Pratia

Treadwell's Blue Star Creeper
aka, White Star Creeper


"Nature pleases, attracts, delights,
merely because it is nature.
We recognize in it an Infinite Power."

-Karl Wilhelm Humboldt
(1767-1835)

Ultra-hardy & long-blooming Pratia angulata is often alleged to be synonymous with P. pedunculata, but here's the scoop as I understand it:

P. angulata is the pale blue nearly white Pratia native to New Zealand, called both Blue Star Pratia & White Star Pratia. Its most commonly offered strain is typically labeled as if it were a named cultivar 'Treadwellii.'

P. pedunculata is a rich true blue flower, native to Australia. Its most commonly offered cultivar is 'County Park' sometimes called, incorrectly, 'Kelsey Blue.'

The ongoing confusion stems from both plants having long been regarded as color vaiations of one species, & the shifting of names of that supposedly-single species by earlier names such as Laurentia fluviatilis, Lobelia fluviatilis, Isotoma fluviatilis, & Isotoma axilaris.

These two allied genera are still sometimes are given, collectively, the common names Laurentia, or "Swamp Isotoma," the latter somewhat a misnomer since they're not swamp plants & do poorly if continuously wet, but in the comparative sense, an Australian "swamp" in particular can be a verdant location that's merely not a desert.

P. angulata 'Treadwellii' is a miniscule groundcover only an inch or two tall of tiny-tiny soft leaves, potentially humping up to four inches. It has quarter inch to half-inch surprisingly showy five-point-stars dotting the surface of the matt-spreading little plant.

It is sold as a "stepable," which is a bit of an exaggeration because if you step on it, it'll look like hell. The cultivar name 'Treadwellii' sounds like an allusion to its presumed treadability, but it's actually named for Lieutenant-Colonel Charles Archibald Lawrence Treadwell (1889-1966), soldier & author of New Zealand, who wrote a history of the Hutt River.

White star creeper can form a veritable carpet & look like a lawn or moss but with the added bonus of a heavy sprinking of blossoms. It is sometimes recommended as a lawn substitute, but again, though it won't kill it to walk on it, it spoils the flowers entirely & flattens the leaves so not seriously to play on like a lawn.

It is perhaps more practical as an addition to rather than replacement for a lawn, as it is short enough to be missed by the lawnmower, is not killed by sharing ground with a lawn, & by its blossoms can make a well-trimmed lawn look look frosted.

I use it in potted plants as it fills in around the base of a perennial adding to the beauty, & it is compatable with die-back flowering bulbs including trilliums, insuring some liveliness in the pot even when there's no sign of the bulb.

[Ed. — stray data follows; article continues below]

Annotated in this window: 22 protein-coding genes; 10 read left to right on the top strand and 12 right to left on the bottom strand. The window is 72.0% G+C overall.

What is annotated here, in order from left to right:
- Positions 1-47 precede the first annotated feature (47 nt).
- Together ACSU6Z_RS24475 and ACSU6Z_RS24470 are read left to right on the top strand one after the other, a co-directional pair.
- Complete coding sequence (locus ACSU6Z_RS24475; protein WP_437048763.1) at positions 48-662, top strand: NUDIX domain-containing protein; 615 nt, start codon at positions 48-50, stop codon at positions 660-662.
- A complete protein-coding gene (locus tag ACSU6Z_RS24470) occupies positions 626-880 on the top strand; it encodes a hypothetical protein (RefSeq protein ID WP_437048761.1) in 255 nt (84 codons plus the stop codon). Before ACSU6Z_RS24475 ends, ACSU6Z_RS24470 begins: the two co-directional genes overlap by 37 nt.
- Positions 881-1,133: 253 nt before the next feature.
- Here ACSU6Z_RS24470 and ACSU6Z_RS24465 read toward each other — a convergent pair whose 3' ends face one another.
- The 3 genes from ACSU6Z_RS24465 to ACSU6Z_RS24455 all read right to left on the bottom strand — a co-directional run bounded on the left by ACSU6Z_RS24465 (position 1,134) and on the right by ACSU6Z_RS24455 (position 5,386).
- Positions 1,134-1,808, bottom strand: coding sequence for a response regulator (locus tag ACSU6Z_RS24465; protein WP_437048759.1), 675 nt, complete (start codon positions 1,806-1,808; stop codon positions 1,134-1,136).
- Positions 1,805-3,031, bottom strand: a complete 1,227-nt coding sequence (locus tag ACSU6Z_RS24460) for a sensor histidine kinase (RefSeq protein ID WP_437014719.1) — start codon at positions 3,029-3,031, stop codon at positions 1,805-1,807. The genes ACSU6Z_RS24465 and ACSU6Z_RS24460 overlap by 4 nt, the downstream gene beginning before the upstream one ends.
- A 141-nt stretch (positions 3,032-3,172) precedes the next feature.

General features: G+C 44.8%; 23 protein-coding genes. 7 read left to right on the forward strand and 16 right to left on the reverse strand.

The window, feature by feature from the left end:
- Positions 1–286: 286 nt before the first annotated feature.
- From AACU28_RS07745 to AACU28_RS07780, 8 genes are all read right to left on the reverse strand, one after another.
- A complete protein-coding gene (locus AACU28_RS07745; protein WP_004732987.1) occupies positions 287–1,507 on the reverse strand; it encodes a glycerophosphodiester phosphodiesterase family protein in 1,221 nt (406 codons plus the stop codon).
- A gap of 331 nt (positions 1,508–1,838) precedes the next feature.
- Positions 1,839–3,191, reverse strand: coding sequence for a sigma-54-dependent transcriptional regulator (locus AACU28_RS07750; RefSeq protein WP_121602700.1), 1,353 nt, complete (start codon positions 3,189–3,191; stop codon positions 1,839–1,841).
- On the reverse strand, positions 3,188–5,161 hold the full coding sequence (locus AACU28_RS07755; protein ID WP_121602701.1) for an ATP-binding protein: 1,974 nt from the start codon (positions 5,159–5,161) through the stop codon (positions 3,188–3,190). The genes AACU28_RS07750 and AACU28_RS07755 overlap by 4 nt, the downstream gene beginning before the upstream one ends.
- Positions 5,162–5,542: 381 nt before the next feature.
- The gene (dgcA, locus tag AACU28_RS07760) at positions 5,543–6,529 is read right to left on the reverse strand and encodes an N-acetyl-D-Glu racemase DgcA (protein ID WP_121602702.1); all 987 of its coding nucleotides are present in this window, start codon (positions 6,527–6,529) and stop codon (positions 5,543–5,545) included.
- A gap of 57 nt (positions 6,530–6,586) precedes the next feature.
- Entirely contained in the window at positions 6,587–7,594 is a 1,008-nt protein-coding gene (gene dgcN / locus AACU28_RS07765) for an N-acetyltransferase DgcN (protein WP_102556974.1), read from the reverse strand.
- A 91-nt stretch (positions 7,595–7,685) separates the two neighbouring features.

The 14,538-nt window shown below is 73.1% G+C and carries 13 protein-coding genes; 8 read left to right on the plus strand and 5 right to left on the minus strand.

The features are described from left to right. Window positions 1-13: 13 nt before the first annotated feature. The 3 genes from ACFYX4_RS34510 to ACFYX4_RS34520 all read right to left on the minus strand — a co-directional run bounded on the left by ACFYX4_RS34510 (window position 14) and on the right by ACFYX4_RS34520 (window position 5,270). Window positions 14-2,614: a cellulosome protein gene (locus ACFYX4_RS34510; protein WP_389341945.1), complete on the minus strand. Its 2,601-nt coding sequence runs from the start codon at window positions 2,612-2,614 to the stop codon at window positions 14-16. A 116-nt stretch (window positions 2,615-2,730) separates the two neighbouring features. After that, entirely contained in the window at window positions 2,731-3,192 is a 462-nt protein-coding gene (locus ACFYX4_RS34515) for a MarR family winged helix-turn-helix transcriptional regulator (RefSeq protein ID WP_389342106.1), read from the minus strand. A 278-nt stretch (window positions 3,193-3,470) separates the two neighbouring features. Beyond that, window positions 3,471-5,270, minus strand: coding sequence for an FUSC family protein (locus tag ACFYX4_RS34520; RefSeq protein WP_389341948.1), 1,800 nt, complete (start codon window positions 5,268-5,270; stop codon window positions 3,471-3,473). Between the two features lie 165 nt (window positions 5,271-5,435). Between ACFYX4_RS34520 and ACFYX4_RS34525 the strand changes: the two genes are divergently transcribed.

This New Zealand native can be a great groundcover where mostly spring & summer bulbs come & go, but for the one fault of not really suppressing weeds; some weeds are practically nursed by the mat of foliage, & weeding will mean ripping out big patches of the white star creeper.

It first flowers in spring, may stop flowering temporarily, then blooms again mid or late summer & continues flowering until a cold snap stops it in autumn. In winter the little seed pods look like tiny purple fruits.

Despite its occasional name "swamp isotoma" it does not like to be too wet too often. It has average water needs, moist soil but not sloppy wet. It's adaptable as to soil type but loamy acidic loose soil works for us. It'll spread over a more packed soil but wiill be more delicate & easily messed up.

In rich soil it spreads swiftly to fill a confined space but is too small to displace anything in its path. It's good for path edging & conceivably between pavers if not actually walked on. If the pavers are well-raised & the blue star creeper protected from actual foot-contact in trough-like cracks, it'll do splendidly, & unlike most other between-paver plants, it does not climb onto the stones to hide them, as it only creeps over soil.

It's hardy even under adverse conditions, but generally only beautiful when not experiencing adversity. Dappled sunlight, especially inland, is better than full sun because if it dries out too often in full sun, it won't look its best. But with too much shade it may not bloom well.

Evergreen where winters are exceedingly mild, it does partially die back on us, but returns swiftly at first hint of spring. It is ideal for zones 7 & 8, but stretchable to less than ideal climates, especially at the colder edge, though it loses its semi-evergreen potential.

Marketing has pretty much stabilized its common name as Blue Star Creeper or White Star Creeper, though it has been known by many names, including Lawn Lobelia, Fragrant Carpet (though it isn't fragrant), Creeping Pratia, Panakenake, Laurentia, & Isotoma, only the latter two still likely to be used.

The leaves are edible, a mite lettucy, but too small to be especially practical. Certainly slugs & deer like it, but hardy thing that it can be, it is not much slowed down by being munched upon.

See also:
Pratia pedunculata 'County Park'



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